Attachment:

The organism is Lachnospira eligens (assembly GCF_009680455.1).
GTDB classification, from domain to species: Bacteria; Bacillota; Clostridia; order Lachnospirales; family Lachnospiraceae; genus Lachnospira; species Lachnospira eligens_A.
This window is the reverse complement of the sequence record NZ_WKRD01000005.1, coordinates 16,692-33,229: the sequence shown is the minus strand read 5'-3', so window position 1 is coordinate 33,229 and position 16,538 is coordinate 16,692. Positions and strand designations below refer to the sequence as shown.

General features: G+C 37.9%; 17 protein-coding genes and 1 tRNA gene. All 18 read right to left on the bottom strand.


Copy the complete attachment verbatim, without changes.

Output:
The organism is Lachnospira eligens (assembly GCF_009680455.1).
GTDB classification, from domain to species: Bacteria; Bacillota; Clostridia; order Lachnospirales; family Lachnospiraceae; genus Lachnospira; species Lachnospira eligens_A.
This window is the reverse complement of the sequence record NZ_WKRD01000005.1, coordinates 16,692-33,229: the sequence shown is the minus strand read 5'-3', so window position 1 is coordinate 33,229 and position 16,538 is coordinate 16,692. Positions and strand designations below refer to the sequence as shown.

General features: G+C 37.9%; 17 protein-coding genes and 1 tRNA gene. All 18 read right to left on the bottom strand.